Milton’s Vayable experience in the Tenderloin was not my first homelessness tour. I’ve been on London walks run by Unseen Tours, a wonderful social enterprise which trains homeless people to become guides and earn an income showing people the city from their perspective. I was taken round east London by a man I’d walked past a thousand times; me en route to the office, him asking for change in the tunnels of the Underground station. I’d often wondered about who he was, how he got there, and how he survives. Going on his tour answered my questions and helped reshape my attitude to homelessness in London in a positive and constructive way. I’ve never knowingly walked past Milton (who also goes by the name Michael), but I was keen to meet him and learn about his situation.
I’ve never been anywhere quite like the Tenderloin. At least not in a wealthy country. The Glide Memorial Church, where Milton is a regular fixture, hands out three meals a day to the Tenderloin’s homeless population. That works out at over 800,000 free meals a year, and when we arrive the line for food is stretching down the road and round the corner. As much as it’s unsettling seeing so many people prepared to stand hours in line, it’s reassuring to know that there are organisations established to help them.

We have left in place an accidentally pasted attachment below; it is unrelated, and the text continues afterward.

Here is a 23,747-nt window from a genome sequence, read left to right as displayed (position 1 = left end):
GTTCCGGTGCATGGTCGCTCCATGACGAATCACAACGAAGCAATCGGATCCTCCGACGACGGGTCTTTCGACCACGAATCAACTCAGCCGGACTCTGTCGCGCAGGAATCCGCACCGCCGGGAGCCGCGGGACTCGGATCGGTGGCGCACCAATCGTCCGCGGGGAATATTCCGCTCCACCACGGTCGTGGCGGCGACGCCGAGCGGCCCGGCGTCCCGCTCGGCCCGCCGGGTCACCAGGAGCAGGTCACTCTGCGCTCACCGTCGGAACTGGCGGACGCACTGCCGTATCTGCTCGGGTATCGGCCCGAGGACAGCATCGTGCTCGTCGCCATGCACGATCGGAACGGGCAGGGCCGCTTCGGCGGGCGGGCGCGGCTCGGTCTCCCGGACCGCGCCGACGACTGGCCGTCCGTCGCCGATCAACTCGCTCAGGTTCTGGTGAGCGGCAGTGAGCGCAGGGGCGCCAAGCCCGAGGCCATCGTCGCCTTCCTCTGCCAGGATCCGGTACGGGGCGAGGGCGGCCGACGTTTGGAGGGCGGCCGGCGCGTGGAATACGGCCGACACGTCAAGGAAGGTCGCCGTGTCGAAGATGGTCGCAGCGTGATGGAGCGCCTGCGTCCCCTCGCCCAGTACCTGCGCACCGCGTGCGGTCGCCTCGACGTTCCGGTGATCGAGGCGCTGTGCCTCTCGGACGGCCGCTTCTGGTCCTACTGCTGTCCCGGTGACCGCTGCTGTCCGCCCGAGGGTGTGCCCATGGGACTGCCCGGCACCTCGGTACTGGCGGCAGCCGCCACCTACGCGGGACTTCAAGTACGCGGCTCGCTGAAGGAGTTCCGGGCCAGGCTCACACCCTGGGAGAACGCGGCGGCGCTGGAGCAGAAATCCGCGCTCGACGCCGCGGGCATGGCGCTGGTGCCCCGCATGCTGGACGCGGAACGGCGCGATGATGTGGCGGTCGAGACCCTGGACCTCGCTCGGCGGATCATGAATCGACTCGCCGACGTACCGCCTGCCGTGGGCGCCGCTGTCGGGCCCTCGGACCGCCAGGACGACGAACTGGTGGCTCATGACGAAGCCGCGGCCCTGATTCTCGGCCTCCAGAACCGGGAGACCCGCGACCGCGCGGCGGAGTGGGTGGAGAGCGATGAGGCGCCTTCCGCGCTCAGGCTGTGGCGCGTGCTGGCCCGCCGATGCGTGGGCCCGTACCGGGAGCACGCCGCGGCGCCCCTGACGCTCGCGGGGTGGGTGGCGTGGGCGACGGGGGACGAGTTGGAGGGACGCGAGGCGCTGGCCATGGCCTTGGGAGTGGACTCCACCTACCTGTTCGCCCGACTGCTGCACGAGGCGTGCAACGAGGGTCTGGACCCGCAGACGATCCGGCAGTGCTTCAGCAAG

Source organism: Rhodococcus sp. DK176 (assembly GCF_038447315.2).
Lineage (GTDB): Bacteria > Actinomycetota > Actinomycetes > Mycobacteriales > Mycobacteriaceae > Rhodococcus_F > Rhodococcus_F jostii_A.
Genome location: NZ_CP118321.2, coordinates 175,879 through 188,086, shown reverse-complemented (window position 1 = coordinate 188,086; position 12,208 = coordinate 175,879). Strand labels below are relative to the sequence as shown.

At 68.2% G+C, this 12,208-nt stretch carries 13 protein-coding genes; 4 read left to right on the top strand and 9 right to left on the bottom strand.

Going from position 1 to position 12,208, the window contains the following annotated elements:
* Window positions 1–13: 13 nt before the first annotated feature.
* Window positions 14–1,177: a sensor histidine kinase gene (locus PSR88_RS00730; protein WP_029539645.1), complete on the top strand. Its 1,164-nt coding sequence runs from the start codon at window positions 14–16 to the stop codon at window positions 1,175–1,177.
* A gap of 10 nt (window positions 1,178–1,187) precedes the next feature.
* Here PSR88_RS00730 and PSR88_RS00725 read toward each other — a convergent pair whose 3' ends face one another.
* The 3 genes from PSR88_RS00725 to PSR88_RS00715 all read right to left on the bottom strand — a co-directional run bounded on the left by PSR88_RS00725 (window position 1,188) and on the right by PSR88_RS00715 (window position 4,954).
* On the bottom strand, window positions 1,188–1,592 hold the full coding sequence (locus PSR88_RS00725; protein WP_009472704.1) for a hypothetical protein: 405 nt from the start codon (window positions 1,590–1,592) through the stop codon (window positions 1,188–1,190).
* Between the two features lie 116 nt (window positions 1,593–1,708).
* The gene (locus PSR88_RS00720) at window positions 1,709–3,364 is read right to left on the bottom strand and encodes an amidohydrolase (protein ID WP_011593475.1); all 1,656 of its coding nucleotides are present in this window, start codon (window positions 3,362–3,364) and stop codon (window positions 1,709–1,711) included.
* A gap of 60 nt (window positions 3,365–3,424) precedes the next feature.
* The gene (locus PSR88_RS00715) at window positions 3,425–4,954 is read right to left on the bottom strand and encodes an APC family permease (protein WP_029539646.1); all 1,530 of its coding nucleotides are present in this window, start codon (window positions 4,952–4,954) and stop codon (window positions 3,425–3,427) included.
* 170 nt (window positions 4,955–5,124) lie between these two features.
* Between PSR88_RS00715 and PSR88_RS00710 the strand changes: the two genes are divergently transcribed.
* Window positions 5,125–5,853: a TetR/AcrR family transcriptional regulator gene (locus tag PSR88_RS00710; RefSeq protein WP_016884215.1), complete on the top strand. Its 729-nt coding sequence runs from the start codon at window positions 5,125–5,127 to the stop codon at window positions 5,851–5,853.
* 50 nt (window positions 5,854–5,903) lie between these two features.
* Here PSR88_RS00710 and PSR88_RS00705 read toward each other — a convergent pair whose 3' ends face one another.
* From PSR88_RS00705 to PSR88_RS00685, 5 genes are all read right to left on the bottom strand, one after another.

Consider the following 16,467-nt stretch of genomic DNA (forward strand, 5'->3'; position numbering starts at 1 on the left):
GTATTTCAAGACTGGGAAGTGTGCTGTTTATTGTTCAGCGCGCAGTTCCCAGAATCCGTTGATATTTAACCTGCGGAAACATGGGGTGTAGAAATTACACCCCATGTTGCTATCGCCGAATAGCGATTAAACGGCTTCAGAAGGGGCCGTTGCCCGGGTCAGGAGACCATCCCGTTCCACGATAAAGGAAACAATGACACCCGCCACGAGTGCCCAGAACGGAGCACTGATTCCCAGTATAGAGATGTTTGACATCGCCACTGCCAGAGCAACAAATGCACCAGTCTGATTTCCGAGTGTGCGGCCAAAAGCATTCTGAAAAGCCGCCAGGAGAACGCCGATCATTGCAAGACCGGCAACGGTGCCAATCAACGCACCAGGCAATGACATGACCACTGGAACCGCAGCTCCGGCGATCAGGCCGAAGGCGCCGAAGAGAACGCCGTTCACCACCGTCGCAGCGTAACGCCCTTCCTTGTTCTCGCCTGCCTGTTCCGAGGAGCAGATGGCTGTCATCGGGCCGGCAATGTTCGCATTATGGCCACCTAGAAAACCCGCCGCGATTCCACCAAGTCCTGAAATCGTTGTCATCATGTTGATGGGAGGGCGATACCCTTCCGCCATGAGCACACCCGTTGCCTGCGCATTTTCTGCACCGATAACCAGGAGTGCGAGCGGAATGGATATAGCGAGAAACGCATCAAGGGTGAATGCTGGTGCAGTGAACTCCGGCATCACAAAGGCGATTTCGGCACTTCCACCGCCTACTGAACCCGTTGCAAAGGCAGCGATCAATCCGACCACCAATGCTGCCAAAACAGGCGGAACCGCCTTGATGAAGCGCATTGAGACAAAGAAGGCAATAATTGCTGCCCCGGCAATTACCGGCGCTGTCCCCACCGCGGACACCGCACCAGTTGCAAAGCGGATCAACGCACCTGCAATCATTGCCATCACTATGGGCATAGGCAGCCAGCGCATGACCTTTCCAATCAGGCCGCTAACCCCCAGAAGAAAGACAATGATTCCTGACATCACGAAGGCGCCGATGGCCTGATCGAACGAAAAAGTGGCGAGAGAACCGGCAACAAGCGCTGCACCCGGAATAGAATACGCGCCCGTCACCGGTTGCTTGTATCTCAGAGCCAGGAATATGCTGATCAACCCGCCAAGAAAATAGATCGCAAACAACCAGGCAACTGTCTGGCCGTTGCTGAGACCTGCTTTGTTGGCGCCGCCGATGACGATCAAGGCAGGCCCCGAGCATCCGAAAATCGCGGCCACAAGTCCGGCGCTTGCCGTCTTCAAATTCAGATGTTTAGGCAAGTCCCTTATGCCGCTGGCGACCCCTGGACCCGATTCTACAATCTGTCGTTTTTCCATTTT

Milton takes us on a walk round the Tenderloin. As a homeless man himself, he knows these streets and the people on them like the back of his hand. At one point, we see what appears to be the sale of drugs on a street corner and we wonder how this could happen so openly. Milton believes it’s due to an ongoing policy of containment. In other words, he believes law enforcement turns a blind eye to drug dealing and other social problems in the Tenderloin in order to contain them and prevent them spreading to wealthier, more touristy areas. If this is the case, it would make life easier for the authorities, but it doesn’t help those trying to combat violence, alcoholism and drug dependency among the Tenderloin’s homeless population.
Despite its problems, the Tenderloin is definitely worth visiting (although some may prefer to avoid the area at night). It’s full of beautiful if dilapidated buildings and marvellous hand-painted signs. The Tenderloin played a large role in San Francisco’s music history (Jerry Garcia and Miles Davis played and recorded here); the city’s LGBT (lesbian, gay, bisexual and transgender) movement grew on these streets, and it was where many Vietnamese arrivals first moved to in the 1970s.
But the most memorable aspect of this Vayable experience is the guide himself. Some of Milton’s stories make for uncomfortable listening and I disagreed with some of his opinions. Some of his answers to my questions seemed to only raise more questions. But a homelessness experience in San Francisco is never going to be comfortable. It’s authentic and immersive, which means by its very nature it’s going to be challenging, provocative and occasionally upsetting. Perhaps most importantly, it’s a tour that gives a person living on the margins of society a chance to tell his stories and make a bit of money. It’s an example of the Vayable concept really making a difference.
Tenderloin photos by Megan Amaral on Flickr.